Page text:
The commentary was first printed at Naples in 1492; and the favor which it enjoyed is attested by the numerous supercommentaries published on it. Owing to the large space devoted to the Kabbalah, the work was particularly valuable to Kabbalists, although Rabbi Bahye also availed himself of non-Jewish sources. Later editions of the commentary appeared at Pesaro, 1507, 1514, and 1517; Constantinople, 1517; Rimini, 1524; Venice, 1544, 1546, 1559, 1566, and later. Not less than ten supercommentaries are enumerated by Bernstein (Monatsschrift xviii. 194-196), which give further evidence of the popularity of the work.

Other works[edit]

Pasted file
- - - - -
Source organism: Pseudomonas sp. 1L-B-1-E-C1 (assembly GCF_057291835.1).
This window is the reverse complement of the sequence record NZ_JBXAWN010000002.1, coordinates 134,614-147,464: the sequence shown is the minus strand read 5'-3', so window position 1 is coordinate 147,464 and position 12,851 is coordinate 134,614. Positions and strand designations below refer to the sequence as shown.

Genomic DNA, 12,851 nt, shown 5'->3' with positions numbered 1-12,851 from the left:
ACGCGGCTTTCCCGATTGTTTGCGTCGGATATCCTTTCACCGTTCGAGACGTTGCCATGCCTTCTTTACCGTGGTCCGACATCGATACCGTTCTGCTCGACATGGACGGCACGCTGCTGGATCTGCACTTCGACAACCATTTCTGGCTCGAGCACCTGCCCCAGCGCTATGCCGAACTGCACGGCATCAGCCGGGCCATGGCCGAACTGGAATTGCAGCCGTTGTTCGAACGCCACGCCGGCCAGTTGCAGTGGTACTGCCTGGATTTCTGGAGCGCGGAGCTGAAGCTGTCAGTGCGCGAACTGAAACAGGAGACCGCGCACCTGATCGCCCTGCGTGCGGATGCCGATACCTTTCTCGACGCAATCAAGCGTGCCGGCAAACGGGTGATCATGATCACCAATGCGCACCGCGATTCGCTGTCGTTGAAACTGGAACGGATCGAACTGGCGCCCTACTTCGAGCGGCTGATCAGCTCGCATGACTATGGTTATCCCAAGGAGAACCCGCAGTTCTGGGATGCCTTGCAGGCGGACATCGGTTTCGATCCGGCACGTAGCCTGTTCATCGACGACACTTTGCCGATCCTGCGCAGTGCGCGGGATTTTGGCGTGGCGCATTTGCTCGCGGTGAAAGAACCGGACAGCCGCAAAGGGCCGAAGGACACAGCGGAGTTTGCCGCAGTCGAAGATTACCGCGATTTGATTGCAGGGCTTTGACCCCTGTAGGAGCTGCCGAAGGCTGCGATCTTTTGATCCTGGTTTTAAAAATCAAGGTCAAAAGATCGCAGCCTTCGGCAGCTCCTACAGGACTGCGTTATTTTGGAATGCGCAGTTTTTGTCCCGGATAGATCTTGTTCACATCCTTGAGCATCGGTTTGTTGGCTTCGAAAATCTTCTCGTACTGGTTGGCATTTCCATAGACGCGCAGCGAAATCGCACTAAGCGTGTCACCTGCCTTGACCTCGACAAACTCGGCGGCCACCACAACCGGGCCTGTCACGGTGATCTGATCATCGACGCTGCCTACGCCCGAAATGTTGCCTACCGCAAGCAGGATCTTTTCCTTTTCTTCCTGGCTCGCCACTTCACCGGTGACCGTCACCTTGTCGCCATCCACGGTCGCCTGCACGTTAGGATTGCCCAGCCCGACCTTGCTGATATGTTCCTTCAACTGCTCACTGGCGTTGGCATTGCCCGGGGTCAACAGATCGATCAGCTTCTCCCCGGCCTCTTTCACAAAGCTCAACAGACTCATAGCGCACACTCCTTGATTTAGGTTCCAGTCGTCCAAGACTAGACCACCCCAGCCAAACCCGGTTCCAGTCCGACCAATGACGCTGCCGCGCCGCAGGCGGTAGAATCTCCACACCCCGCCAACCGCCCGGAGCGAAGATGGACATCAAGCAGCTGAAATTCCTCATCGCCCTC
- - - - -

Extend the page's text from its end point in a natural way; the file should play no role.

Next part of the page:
His next most famous work was his Kad ha-Kemah ("Receptacle of the Flour") (Constantinople, 1515.) It consists of sixty chapters, alphabetically arranged, containing discourses and dissertations on the requirements of religion and morality, as well as Jewish ritual practices. Kad ha-Kemah is a work of Musar literature, the purpose of which is to promote a moral life. In it Bahye discusses the following subjects: belief and faith in God; the divine attributes and the nature of providence; the duty of loving God, and of walking before God in simplicity and humility of heart; the fear of God; Jewish prayer; benevolence, and the love of mankind; peace; the administration of justice, and the sacredness of the oath; the duty of respecting the property and honor of one's fellow man; the Jewish holidays, and halakha (loosely translated as "Jewish law".)